Re: Alcian Blue w/ & w/o Hyaluronidase

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From:"J. A. Kiernan" <> (by way of histonet)
To:histonet <>
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On Fri, 26 Feb 1999 FRUGE.JOSEPH@TUCSON.VA.GOV wrote:

> We have consistently had difficulty with the Alcian Blue with and without
> Hyaluronidase Stain.  We are using a section of cartilege as our positive
> control. We use a Phosphate buffer solution at pH 5.6 with testicular
> hyaluronidase purchased from Sigma Chemical.  We use 25 mg of
> hyaluronidase to 50 cc of buffer. We are using a 3% solution of Alcian
> Blue ph 2.5.  Any help out there?

 Based on principles, experience with alcian blue, but not experience
 of trying to stain specifically for hyaluronic acid: At pH 2.5 alcian
 blue stains all polyanions except nucleic acids. At pH 1, alcian blue
 (or any other basic dye) stains only those polyanions that owe their
 acidity to half-sulphate ester groups: the chondroitin sulphates,
 heparin and a few others. Cartilage matrix contains lots of chondroitin
 sulphates, so it stains with alcian blue and all other basic dyes at
 any pH, however acid. Hyaluronic acid is a polycarboxylic acid present
 in many tissues. It would never stain with alcian blue at pH 1 but it
 might well stain at pH 2.5.

 In order to get a chance of staining hyaluronic acid with a basic dye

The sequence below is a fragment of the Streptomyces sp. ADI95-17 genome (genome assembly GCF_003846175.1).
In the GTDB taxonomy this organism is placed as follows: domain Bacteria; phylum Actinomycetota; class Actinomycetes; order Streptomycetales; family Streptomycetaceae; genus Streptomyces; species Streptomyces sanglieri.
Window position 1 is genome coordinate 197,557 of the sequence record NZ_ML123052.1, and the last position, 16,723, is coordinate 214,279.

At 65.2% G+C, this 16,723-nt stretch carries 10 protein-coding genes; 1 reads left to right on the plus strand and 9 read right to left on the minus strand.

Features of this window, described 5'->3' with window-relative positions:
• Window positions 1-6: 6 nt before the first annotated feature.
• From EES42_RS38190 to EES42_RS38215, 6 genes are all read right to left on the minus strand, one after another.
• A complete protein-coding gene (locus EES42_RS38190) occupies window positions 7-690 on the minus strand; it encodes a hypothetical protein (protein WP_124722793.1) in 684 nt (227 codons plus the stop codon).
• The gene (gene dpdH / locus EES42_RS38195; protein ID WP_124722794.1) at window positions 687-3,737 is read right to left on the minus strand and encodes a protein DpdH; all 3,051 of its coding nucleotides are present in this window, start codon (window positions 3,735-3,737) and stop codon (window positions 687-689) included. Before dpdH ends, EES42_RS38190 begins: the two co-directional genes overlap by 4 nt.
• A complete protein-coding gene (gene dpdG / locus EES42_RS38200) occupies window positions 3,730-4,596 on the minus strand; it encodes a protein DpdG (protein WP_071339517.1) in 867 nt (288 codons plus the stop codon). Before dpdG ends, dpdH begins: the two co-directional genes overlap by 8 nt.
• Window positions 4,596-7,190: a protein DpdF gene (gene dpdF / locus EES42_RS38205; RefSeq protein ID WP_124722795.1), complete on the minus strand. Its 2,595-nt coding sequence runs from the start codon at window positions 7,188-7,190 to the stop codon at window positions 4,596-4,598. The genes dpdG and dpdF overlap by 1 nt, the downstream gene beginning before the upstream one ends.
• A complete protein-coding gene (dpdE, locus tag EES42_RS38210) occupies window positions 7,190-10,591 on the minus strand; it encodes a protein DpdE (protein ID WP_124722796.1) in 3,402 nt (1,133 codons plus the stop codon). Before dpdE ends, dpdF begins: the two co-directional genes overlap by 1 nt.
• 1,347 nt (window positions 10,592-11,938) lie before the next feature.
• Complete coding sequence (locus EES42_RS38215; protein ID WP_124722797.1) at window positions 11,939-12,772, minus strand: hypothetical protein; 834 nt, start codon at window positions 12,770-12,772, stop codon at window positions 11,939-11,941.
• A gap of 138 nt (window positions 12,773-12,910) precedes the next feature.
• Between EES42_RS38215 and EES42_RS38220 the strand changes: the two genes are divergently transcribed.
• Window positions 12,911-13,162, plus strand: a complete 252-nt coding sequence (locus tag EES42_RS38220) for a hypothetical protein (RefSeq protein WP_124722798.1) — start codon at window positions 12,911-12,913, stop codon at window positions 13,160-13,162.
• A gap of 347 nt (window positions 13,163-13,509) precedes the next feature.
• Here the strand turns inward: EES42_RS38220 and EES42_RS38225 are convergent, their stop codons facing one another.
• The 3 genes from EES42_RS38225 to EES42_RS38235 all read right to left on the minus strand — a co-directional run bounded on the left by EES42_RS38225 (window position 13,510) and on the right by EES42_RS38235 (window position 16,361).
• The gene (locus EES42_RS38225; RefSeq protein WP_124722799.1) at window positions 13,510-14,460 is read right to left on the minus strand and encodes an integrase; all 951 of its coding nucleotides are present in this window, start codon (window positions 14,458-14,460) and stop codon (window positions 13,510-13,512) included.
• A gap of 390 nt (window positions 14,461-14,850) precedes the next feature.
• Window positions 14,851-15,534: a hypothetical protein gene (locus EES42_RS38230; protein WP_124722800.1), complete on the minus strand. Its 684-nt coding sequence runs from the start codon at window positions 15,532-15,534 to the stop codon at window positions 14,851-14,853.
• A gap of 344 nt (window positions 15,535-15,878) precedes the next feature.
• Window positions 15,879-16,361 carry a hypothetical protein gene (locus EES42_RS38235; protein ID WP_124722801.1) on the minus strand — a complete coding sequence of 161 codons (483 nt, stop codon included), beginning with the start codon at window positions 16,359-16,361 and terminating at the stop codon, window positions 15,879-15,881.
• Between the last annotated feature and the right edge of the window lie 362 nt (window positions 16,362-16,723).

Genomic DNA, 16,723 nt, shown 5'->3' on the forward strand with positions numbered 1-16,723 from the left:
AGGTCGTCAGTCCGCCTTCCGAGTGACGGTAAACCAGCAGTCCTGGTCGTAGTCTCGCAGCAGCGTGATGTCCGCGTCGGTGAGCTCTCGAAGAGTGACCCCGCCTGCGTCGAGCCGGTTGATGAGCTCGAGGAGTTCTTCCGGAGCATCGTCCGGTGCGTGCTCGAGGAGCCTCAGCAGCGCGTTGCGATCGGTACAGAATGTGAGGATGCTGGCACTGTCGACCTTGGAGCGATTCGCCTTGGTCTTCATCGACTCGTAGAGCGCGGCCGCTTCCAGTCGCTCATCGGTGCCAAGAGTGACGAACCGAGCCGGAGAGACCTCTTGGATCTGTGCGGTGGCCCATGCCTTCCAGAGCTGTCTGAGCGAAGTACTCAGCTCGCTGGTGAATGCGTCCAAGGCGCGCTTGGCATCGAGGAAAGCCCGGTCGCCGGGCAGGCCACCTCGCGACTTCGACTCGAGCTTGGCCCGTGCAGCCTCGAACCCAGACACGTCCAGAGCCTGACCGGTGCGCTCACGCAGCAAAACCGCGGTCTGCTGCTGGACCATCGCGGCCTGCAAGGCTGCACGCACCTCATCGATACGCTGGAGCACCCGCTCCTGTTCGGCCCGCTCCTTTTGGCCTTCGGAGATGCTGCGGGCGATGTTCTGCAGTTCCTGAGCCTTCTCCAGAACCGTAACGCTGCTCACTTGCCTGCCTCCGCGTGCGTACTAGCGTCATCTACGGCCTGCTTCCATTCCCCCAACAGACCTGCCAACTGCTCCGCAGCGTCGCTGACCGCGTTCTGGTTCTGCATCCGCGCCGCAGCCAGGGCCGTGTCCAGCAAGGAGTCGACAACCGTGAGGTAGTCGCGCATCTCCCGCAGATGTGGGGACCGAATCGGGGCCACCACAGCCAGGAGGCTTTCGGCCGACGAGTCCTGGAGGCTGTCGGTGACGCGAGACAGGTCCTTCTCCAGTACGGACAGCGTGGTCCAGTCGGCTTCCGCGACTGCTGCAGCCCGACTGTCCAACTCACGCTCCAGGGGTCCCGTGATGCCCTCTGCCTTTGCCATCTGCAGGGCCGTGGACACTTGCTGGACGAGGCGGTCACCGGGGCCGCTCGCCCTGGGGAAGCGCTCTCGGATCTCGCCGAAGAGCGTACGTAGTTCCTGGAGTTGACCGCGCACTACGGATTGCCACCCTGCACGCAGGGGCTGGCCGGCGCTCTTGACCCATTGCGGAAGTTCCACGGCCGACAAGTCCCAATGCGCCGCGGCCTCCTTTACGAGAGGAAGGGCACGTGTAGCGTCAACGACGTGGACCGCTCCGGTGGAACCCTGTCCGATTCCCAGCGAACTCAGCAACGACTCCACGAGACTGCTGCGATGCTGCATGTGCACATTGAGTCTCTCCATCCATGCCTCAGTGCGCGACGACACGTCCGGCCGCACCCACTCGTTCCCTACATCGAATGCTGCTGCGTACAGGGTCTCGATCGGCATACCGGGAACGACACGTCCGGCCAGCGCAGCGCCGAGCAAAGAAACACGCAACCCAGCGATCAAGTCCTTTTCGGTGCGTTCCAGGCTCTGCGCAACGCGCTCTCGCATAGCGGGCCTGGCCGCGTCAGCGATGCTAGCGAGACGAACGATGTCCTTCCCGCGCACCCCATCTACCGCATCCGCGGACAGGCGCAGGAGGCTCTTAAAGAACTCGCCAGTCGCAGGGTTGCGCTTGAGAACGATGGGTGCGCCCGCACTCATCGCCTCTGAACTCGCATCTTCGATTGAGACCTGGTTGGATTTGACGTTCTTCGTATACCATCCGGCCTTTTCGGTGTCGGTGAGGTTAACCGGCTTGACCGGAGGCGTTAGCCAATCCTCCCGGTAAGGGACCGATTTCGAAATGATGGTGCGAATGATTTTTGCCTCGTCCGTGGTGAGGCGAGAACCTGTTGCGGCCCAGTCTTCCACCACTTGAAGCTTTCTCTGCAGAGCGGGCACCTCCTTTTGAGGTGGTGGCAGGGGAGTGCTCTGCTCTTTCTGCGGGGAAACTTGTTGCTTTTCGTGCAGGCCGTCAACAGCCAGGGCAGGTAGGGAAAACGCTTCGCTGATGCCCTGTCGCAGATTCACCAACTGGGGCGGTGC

like alcian blue you must first permanently get rid of all the half-
 sulphate esters of chondroitin. This is done by METHYLATION: 1 ml of
 conc. hydrochloric acid in 100 ml methanol for 48 hrs in an airtight
 container at 55-60C. Methylation also esterifies the carboxyl groups
 of hyaluronic acid, but these can be restored by SAPONIFICATION: about
 20 m in 0.5% KOH in 70% ethanol. In a section that has been methylated
 and then saponified, extracellular staining by alcian blue at pH 2.5
 is almost certainly attributable to hyaluronic acid. A digestion
 with hyaluronidase (done before any of the other procedures) will
 prove the point. The connective tissue of the umbilical cord, known
 as Wharton's jelly, is a traditional example of material rich in
 hyaluronic acid.

 Regarding hyaluronidases, these are not all equal. See Pearse's
 Histochemistry (4th ed Vol 2, 1985: Chapters 13 and 15-pt I) for
 discussion of specificity, caution in interpreting results etc.

 John A. Kiernan,
 Department of Anatomy & Cell Biology,
 The University of Western Ontario,
 LONDON,  Canada  N6A 5C1

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